Age Discrimination in Employment Decisions

by on January 7, 2009 · 0 Comment POSTED IN: HR Info Center

Was the boss bias relevant

Eric Margolis rocked back in his chair, took a deep breath and exhaled. “I’m fired? You’re kidding, right?”

HR Director Wayne Roberts shook his head. “Yes, Eric.”

“I run the most successful Crown Rental branch on the east coast,” said Eric. “I exceed my targets every quarter! This is crazy. You say I’m fired for ‘gross misconduct?’ That smells like a cover-up for age discrimination – and I know who’s behind this.”

Eric’s boss, Tommy Davis, had made many negative comments about Eric’s age – even in front of witnesses. Tommy had made it pretty clear he wanted “the old man” out.

Audit uncovers tax dodge

“Tommy’s comments aren’t relevant,” said Wayne. “The auditors found serious irregularities. And that comes from headquarters. Tommy’s not the decision maker. They decided based on the audit. You know we can’t take any chances nowadays.”

Eric chuckled. “That audit wouldn’t have happened unless Tommy requested it – which no supervisor has ever done before. So what’s ‘gross misconduct?’ The equipment painting issue?”

Months earlier Tommy had given Eric an order: Spend $25,000 painting equipment before the end of the year. Tommy told Eric he didn’t care when the equipment got painted as long as Eric paid for the work. This spend-down tactic was for tax purposes.

“Tommy told me he didn’t care when I painted the equipment,” Eric explained to the HR Director. “The equipment’s out on lease now making money for us. I prepaid the contractor so we could show the business expense this year. That’s all.”

“Sorry,” said Wayne. “Headquarters says that’s fiscally irresponsible. My hands are tied. I’ve got to let you go.”

After Eric was terminated he filed an age discrimination lawsuit. Did he win?

The decision

Yes. Eric won on appeal, after a district court first ruled against his ADEA lawsuit.

At issue: Was corporate headquarters’ case tainted by the boss’s age discrimination? Other courts have ruled in favor of the employer in such cases. After all, the internal audit had revealed a questionable business practice that made Eric’s dismissal legitimate.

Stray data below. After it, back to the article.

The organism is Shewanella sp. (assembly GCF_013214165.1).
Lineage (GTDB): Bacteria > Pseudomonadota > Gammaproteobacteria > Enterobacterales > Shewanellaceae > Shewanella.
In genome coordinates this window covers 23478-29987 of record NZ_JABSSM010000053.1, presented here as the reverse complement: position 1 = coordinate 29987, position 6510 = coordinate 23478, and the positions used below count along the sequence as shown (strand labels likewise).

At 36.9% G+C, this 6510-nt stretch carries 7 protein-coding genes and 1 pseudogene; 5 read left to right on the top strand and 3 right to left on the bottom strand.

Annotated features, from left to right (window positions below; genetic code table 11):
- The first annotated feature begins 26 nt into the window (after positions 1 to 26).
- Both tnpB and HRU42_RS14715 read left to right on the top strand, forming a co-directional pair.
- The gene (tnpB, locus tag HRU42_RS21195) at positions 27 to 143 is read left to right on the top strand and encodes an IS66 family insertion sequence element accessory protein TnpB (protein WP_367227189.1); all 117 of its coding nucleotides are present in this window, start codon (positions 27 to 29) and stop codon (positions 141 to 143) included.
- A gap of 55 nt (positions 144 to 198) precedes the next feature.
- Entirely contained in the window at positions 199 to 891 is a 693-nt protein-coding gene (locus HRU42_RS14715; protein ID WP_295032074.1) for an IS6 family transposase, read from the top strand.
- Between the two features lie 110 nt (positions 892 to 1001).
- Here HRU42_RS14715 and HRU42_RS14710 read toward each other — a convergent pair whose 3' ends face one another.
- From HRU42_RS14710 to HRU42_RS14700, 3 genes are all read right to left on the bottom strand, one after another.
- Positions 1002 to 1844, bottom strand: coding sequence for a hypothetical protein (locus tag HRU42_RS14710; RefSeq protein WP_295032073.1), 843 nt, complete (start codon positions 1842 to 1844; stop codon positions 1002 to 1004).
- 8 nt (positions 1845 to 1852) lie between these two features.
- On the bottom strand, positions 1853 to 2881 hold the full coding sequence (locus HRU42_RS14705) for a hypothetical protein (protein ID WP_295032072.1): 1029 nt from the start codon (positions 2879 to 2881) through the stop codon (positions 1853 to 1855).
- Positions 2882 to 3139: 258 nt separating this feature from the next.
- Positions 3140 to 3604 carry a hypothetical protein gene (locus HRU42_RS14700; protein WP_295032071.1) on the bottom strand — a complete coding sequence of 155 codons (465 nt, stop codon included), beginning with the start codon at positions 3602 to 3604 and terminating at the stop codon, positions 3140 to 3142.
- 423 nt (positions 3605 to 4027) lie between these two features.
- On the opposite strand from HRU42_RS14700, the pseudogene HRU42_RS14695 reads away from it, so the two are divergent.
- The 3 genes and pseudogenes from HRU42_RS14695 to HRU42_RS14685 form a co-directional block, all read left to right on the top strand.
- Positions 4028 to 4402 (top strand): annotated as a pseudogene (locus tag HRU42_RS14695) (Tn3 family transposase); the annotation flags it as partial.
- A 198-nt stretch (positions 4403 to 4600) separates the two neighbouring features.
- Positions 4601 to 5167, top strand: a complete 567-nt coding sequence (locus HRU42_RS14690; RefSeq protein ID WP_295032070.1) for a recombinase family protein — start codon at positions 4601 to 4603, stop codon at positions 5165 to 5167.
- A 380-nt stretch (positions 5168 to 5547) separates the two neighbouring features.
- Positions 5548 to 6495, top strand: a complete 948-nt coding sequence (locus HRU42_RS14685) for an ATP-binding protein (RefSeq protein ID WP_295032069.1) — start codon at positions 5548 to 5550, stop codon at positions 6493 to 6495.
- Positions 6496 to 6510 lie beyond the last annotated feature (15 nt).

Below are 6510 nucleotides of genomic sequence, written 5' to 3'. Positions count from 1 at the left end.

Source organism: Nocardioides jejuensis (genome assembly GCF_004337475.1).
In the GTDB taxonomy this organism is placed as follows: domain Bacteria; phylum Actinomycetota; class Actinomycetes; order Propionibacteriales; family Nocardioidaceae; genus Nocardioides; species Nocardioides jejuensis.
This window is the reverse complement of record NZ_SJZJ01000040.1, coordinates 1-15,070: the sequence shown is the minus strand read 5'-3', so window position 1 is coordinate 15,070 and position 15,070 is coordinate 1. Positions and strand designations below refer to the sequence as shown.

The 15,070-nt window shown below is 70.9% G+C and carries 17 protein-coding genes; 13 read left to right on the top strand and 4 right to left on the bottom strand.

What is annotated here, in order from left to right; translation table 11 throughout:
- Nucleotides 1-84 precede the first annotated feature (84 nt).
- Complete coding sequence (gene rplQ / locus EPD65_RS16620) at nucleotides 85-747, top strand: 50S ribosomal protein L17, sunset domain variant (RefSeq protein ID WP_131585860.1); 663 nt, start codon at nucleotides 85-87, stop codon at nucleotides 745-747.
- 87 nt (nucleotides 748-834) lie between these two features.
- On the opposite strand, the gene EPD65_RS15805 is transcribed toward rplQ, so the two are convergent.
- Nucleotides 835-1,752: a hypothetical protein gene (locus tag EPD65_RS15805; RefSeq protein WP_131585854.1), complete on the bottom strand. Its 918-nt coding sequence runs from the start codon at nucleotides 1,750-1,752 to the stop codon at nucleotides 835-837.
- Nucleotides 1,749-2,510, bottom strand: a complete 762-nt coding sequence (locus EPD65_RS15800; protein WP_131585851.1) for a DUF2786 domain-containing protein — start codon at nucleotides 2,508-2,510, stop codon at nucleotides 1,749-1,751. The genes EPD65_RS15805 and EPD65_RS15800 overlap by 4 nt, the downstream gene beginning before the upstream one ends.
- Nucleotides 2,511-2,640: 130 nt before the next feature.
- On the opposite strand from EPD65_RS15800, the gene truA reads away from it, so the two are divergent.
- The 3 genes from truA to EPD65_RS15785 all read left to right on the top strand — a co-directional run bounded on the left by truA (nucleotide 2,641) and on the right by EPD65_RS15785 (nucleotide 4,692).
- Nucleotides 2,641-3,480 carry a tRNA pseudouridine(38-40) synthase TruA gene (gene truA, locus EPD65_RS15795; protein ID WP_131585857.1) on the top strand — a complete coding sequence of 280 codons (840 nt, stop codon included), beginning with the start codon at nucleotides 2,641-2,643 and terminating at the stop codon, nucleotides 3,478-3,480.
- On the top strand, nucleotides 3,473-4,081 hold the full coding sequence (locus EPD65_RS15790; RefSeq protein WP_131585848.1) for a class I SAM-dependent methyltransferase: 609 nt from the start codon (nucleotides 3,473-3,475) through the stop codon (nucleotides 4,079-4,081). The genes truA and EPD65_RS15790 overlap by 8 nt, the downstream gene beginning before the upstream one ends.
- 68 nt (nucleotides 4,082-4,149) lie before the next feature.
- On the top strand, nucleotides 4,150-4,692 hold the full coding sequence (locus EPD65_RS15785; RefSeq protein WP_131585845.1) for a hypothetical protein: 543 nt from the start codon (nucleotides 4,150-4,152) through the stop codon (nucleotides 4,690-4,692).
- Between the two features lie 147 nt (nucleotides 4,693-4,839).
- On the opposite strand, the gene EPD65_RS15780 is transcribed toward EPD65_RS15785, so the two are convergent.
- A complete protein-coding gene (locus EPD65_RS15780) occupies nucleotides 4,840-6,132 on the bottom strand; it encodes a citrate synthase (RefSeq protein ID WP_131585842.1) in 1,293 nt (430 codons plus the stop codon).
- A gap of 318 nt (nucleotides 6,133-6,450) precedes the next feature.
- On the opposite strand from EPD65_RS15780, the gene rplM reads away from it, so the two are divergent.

For the auditors, when Eric prepaid to have the equipment painted, even though it was leased to another company, he exposed the company to questions from outside auditors and possibly even tax fraud charges.

True, Tommy didn’t step up and tell the auditors it hadn’t mattered to him when the equipment was painted. But the auditors did uncover evidence of Eric’s financial mismanagement on their own. That’s why the first court ruled in favor of the employer.

Bottom line: Tommy didn’t want an “old man” running the branch, but he hadn’t participated in Eric’s firing.

But the appeals court agreed with Eric’s argument: Even though Tommy wasn’t a decision maker, “his animus impermissibly tainted the decision-making process when he withheld important information about the painting of the equipment.”

Something else tainted the process: Tommy’s demand for an internal audit. Had that been a common practice for supervisors, the court might not have raised an eyebrow. But the court agreed the audit only occurred because of Tommy’s “animus.”

This case is a reminder: There’s no room for age discrimination, bias, or bigotry in any organization – whether or not the participants are decision makers.

Cite: Cariglia v. Hertz Equipment Rental Corp., U.S. Court of Appeals, 1st Circuit, No. 02-2199, 4/5/04. Fictionalized for dramatic effect.

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